State rejection of 5 companies’ health plans draws criticism | Local News | The Seattle Times

State rejection of 5 companies’ health plans draws criticism | Local News | The Seattle Times.

This article highlights the regulatory inefficiencies and bias of centrally-governed, top-down approach to health care.  If one looks a little deeper it is obvious, by its structure as part of a larger third-party dominated payment system, that no matter how many insurance companies participate, it won’t bring down costs substantially.  “Why not”, you ask?  Two reasons:  First, because the system is still basically PRE-PAID care with first dollar benefits, rather than a true insurance for things people can’t afford on their own.  By over-insuring these front line routine expenses (that are not really too expensive IF insurance was not involved) we have created an artificially priced market where consumer influence is largely absent.  This violates one of the basic tenants of insurance: never insure what you can afford on your own and what you expect to lose; this always results in over-paying.  Second and related to the first point is that fees, and thus premiums. are locked in by requiring the provider to participate or “accept” the contracted rate and abide by billing, reimbursement and collection terms.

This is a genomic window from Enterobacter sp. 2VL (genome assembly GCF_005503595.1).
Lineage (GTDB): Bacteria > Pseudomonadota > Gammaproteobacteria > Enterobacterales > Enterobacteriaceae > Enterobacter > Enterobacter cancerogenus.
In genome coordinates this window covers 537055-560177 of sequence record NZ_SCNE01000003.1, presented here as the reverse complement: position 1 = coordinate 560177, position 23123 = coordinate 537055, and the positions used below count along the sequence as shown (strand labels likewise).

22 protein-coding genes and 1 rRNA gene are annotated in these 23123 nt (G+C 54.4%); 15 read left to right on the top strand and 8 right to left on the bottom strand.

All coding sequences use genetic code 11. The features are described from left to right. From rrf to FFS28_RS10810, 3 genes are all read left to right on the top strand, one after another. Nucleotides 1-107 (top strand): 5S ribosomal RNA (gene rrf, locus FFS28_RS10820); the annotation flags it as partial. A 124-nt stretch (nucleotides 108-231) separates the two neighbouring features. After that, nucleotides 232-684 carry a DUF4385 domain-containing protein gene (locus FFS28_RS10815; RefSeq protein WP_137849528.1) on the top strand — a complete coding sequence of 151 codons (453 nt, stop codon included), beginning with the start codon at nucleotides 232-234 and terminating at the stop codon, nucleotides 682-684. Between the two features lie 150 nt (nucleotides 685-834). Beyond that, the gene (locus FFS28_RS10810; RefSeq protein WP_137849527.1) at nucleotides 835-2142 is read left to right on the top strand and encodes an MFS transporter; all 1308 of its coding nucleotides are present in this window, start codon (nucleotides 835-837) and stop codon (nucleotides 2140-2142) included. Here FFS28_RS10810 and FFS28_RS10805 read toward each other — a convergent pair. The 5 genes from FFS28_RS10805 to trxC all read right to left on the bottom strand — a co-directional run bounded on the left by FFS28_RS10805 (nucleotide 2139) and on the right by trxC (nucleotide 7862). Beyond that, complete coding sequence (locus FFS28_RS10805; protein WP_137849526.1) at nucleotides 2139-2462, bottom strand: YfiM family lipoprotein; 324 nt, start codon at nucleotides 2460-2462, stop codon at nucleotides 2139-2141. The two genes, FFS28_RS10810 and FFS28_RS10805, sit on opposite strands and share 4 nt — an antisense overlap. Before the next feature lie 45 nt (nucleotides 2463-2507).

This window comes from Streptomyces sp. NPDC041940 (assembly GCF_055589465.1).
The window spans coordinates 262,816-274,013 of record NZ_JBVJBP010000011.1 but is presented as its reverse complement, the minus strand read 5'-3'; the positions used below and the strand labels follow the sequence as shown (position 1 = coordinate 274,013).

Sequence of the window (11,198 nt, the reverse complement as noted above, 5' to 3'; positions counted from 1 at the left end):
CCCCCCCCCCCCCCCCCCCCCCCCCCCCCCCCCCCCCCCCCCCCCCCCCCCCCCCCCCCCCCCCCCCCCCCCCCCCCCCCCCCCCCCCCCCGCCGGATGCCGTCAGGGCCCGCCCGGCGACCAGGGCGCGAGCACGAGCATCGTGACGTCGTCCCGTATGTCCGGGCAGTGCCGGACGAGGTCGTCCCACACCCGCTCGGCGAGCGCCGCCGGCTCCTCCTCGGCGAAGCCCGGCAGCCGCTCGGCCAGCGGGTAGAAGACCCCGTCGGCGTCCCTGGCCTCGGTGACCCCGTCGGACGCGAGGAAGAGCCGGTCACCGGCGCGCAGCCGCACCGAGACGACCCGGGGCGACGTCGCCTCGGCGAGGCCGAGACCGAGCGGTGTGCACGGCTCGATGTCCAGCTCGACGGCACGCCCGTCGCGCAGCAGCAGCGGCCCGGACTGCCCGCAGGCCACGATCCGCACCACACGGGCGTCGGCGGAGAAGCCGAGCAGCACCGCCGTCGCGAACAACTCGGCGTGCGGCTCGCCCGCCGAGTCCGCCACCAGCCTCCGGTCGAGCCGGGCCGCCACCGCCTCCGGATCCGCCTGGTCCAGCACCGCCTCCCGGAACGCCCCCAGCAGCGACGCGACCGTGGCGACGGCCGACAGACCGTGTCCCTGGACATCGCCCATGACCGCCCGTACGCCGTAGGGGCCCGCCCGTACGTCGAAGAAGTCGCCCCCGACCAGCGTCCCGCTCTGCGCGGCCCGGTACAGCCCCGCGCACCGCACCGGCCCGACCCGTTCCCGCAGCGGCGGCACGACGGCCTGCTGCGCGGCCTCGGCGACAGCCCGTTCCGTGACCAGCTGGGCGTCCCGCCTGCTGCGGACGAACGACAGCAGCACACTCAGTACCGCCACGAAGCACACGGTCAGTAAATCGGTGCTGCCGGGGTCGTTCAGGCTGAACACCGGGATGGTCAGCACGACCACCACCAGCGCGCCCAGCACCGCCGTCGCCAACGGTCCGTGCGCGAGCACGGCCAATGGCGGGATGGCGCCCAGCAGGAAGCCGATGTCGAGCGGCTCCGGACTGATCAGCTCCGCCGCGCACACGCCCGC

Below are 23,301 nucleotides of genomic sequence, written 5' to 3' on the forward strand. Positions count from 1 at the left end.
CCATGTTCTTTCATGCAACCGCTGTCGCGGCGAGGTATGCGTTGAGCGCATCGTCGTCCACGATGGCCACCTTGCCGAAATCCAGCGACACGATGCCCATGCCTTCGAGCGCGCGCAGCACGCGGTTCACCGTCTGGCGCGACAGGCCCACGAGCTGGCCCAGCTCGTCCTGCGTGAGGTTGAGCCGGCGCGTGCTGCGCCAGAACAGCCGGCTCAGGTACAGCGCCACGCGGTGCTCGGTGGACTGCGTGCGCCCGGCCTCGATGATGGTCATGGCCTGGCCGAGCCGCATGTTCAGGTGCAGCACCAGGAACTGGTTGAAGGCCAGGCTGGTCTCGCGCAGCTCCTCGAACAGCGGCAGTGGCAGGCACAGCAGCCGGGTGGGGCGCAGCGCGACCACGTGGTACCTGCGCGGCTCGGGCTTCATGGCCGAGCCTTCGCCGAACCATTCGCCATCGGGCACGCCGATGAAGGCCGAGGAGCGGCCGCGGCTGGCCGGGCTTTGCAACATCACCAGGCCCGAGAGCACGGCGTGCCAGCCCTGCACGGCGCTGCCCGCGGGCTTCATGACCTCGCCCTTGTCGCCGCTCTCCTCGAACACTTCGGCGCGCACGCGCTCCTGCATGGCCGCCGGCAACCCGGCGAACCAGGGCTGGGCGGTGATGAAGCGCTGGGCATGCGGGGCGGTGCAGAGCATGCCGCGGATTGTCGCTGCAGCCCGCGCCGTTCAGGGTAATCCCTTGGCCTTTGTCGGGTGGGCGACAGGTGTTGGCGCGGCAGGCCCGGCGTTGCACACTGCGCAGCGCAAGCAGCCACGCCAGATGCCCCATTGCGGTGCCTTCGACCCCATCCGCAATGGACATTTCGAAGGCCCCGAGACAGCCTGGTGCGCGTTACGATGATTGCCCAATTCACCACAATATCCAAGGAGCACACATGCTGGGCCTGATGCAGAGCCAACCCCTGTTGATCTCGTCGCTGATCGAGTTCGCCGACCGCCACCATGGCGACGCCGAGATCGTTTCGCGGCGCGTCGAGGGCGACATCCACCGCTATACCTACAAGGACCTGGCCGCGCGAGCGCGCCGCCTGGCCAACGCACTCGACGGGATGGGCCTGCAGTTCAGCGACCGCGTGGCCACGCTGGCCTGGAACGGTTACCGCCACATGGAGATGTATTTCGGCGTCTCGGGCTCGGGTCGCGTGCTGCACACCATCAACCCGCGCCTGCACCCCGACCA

The combination of true indemnity coverage where the routine inexpensive services are paid out-of-pocket directly AND where contract is ONLY with the subscriber, not with the subscriber and physician, is the only way we are going to see price transparency, true competition for patients, and eventually prices falling to more of a sane range in the outpatient arena.  Ironically, this will improve access much more than any exchanges or medicaid expansion could ever hope to.